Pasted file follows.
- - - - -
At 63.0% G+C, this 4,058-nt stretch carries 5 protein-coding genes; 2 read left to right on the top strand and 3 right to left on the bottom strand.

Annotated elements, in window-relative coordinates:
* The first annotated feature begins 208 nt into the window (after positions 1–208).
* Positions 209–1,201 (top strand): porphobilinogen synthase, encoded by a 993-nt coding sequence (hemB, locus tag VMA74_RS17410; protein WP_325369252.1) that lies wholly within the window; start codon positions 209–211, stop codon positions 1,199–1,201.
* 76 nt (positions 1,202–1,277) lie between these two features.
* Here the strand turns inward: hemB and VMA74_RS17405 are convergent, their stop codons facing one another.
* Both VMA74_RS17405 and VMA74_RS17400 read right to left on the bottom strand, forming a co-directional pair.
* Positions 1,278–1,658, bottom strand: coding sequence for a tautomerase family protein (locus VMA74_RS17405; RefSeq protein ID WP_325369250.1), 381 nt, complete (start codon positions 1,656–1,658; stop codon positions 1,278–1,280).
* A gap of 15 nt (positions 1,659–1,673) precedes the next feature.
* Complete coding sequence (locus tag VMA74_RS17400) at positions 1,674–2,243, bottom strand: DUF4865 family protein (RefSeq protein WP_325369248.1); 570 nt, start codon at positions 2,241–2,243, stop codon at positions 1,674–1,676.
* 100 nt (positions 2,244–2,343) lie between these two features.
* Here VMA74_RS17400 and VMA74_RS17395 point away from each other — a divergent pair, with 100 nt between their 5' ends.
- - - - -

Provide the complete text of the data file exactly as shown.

At 63.0% G+C, this 4,058-nt stretch carries 5 protein-coding genes; 2 read left to right on the top strand and 3 right to left on the bottom strand.

Annotated elements, in window-relative coordinates:
* The first annotated feature begins 208 nt into the window (after positions 1–208).
* Positions 209–1,201 (top strand): porphobilinogen synthase, encoded by a 993-nt coding sequence (hemB, locus tag VMA74_RS17410; protein WP_325369252.1) that lies wholly within the window; start codon positions 209–211, stop codon positions 1,199–1,201.
* 76 nt (positions 1,202–1,277) lie between these two features.
* Here the strand turns inward: hemB and VMA74_RS17405 are convergent, their stop codons facing one another.
* Both VMA74_RS17405 and VMA74_RS17400 read right to left on the bottom strand, forming a co-directional pair.
* Positions 1,278–1,658, bottom strand: coding sequence for a tautomerase family protein (locus VMA74_RS17405; RefSeq protein ID WP_325369250.1), 381 nt, complete (start codon positions 1,656–1,658; stop codon positions 1,278–1,280).
* A gap of 15 nt (positions 1,659–1,673) precedes the next feature.
* Complete coding sequence (locus tag VMA74_RS17400) at positions 1,674–2,243, bottom strand: DUF4865 family protein (RefSeq protein WP_325369248.1); 570 nt, start codon at positions 2,241–2,243, stop codon at positions 1,674–1,676.
* 100 nt (positions 2,244–2,343) lie between these two features.
* Here VMA74_RS17400 and VMA74_RS17395 point away from each other — a divergent pair, with 100 nt between their 5' ends.